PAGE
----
I don’t like calling the Yankee Hill R9 a budget can, since “budget” has so many negative connotations. Let’s call it “cost-effective” instead, yeah? For a real world street price of $350-$399 plus the $200 tax stamp, it is one of the more affordable cans available.
Unlike other budget suppressors that look like plain old cylinder cans, the R9 has some great styling. Yes Yankee hill wants their suppressors to not only shoot great, but they need to look good doing it. Here is why that is important, one way to save manufacturing costs is to cut any fancy decorative cuts, since each decoration costs time and effort. The front of the R9 has a great 3 lug looking exit hole to help vent the gases evenly, acting as a muzzle brake. The end of the suppressor is scalloped and has a smooth rounded surface with no sharp edges, a real refined classy look. Moving to the back end of the suppressor is my favorite part, in between the spanner wrench hook points are some bullet engravings that just look tacticool as hell.
What did I not like?
So you have to remember that this can was designed for use on full-auto sub machine guns. That’s the reason for the weight and not being able to take it apart. I do like the ability to take my suppressors apart, especially in a .22-caliber suppressor. But in all honesty all you need to do is submerge it in some carbon cutter cleaner every once in a while, and a can like this should outlive several barrels.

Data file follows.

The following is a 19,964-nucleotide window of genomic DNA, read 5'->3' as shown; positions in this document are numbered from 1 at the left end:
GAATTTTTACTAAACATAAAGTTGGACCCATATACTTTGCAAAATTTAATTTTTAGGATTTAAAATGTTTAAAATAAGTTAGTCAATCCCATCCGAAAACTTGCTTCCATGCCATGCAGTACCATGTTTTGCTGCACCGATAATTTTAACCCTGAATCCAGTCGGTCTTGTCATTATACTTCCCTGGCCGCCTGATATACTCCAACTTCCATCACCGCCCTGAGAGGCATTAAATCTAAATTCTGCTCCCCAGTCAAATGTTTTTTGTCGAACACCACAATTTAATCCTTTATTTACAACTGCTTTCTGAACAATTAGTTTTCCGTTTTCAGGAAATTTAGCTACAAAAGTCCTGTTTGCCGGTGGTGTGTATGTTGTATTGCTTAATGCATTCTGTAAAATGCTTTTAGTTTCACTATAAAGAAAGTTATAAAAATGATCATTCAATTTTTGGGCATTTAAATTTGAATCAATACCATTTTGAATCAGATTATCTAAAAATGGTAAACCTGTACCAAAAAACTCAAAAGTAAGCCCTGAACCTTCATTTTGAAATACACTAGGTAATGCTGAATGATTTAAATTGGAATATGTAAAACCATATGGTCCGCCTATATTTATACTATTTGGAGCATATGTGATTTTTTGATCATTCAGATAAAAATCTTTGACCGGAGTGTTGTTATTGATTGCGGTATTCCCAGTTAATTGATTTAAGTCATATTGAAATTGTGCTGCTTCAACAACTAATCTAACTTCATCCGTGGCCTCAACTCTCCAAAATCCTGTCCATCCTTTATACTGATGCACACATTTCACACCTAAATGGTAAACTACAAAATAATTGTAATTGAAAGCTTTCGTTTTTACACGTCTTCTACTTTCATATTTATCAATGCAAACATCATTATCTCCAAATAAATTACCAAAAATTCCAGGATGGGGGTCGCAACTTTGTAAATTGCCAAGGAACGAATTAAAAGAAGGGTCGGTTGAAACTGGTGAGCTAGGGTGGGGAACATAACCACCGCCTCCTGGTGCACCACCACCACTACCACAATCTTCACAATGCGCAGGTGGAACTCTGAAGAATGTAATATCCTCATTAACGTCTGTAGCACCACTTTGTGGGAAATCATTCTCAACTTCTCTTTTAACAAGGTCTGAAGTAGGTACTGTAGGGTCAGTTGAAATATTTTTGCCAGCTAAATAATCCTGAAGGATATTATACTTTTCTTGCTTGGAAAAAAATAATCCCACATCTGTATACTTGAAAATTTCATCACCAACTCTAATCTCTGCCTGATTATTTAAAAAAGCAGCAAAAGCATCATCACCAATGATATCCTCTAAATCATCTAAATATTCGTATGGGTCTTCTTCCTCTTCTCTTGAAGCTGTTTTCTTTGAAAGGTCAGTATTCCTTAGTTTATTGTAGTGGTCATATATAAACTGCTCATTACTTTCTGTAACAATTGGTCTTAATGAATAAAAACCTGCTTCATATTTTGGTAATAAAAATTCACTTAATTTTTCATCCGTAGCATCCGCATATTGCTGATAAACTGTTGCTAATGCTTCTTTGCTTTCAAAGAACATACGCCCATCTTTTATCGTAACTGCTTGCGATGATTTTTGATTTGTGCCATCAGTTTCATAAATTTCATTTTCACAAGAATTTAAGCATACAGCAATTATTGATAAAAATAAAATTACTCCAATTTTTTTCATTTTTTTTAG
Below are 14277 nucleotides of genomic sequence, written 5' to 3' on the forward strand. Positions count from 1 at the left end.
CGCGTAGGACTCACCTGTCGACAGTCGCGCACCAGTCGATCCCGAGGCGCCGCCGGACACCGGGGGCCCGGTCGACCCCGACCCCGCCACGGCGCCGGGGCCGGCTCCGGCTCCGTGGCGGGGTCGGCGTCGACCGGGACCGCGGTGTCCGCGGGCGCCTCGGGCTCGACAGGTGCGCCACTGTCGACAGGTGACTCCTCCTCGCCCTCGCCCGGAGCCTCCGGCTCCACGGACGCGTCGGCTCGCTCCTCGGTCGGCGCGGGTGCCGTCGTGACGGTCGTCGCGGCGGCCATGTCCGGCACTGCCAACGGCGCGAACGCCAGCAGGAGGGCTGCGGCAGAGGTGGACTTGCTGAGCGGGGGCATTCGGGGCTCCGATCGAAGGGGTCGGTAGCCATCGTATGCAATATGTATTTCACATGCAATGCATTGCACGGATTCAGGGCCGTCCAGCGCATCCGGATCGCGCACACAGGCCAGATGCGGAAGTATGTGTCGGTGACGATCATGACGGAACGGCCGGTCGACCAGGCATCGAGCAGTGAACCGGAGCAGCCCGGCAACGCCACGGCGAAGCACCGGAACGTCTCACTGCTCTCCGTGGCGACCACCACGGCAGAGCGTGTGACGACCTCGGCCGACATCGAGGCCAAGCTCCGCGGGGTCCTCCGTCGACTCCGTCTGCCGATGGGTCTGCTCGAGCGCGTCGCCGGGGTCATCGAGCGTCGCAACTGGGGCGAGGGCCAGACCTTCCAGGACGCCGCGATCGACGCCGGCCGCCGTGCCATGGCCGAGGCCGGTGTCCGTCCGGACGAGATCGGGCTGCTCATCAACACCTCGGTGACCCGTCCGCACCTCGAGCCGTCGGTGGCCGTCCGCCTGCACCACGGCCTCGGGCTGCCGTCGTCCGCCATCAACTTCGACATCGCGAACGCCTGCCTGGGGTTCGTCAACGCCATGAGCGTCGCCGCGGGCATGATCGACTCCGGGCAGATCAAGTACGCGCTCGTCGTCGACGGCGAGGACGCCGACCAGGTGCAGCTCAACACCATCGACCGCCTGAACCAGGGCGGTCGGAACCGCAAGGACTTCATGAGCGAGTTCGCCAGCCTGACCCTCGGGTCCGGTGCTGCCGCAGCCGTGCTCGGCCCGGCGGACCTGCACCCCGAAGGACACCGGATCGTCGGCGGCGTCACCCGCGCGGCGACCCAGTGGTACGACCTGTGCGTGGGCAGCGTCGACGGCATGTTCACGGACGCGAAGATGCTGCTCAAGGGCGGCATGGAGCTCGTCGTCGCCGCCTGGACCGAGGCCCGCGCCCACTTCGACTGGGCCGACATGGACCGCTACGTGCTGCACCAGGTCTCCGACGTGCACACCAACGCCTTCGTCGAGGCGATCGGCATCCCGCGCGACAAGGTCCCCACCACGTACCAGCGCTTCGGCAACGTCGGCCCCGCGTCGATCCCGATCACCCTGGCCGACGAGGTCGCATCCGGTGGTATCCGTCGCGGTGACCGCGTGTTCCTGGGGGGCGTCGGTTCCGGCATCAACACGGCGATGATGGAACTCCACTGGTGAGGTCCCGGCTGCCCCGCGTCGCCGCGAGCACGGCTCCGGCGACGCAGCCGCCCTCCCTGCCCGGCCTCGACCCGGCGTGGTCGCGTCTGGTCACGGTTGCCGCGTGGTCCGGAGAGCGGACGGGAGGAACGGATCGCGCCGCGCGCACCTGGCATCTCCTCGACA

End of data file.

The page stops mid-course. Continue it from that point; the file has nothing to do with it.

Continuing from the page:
Put it this way, if you could afford to shoot enough ammo through the R9 to clog it, then you can afford to just buy another one. The weight is a byproduct of the construction and its intended use. I was able to use the R9 on both my Springfield Prodigy and Echelon pistols with a Nelson Booster mounting device. The Echelon seemed to be more picky with the weight and wanted to be freshly oiled. The Prodigy shot it like a champ.
My last complaint is that the R9 is a chunky, short suppressor, which is good for short barreled PPC rifles. But the diameter of the can means that on a pistol the suppressor will most likely block the sights. On the flip side, how far are you shooting with a hand held pistol? My technique is to line up the sights and just look through the suppressor and this will allow you to shoot accurately at combat distances.
What Do I Love?
I love that Yankee Hill is still family-owned by two brothers. They care about their products and customers. Yankee Hill could charge more for their products and they would still be a value. But they don’t and I appreciate that they make world class products. I also love that just because their products are affordable does not mean that they look generic, this is the same company that also has a “Cats Ass” suppressor. Mm-hmm.
I love that Yankee Hill makes a whole host of adaptors and mounting devices to give each of their suppressors a wide flexibility. Not only that, but those mounts are in an industry standard thread pitch meaning cross compatibility. You would think that with a “budget suppressor” that the warranty would limited and not cover anything? How about a lifetime limited warranty?
While I have not had to use it for the suppressor, I did have to use it for the 3 lug QD adaptor for an MP5. My first one would slip over the barrels 3 lugs, but did not give any spring pressure to lock in place. A quick call, and I had an RMA and a prepaid shipping label. I had a brand new unit back in my hands in less than a week. For a so-called budget suppressor the R9 has a lot going for it, and it will make you wonder why the hell do other suppressors cost so much.
James The “XDMAN” Mr. UnPewFessional Himself!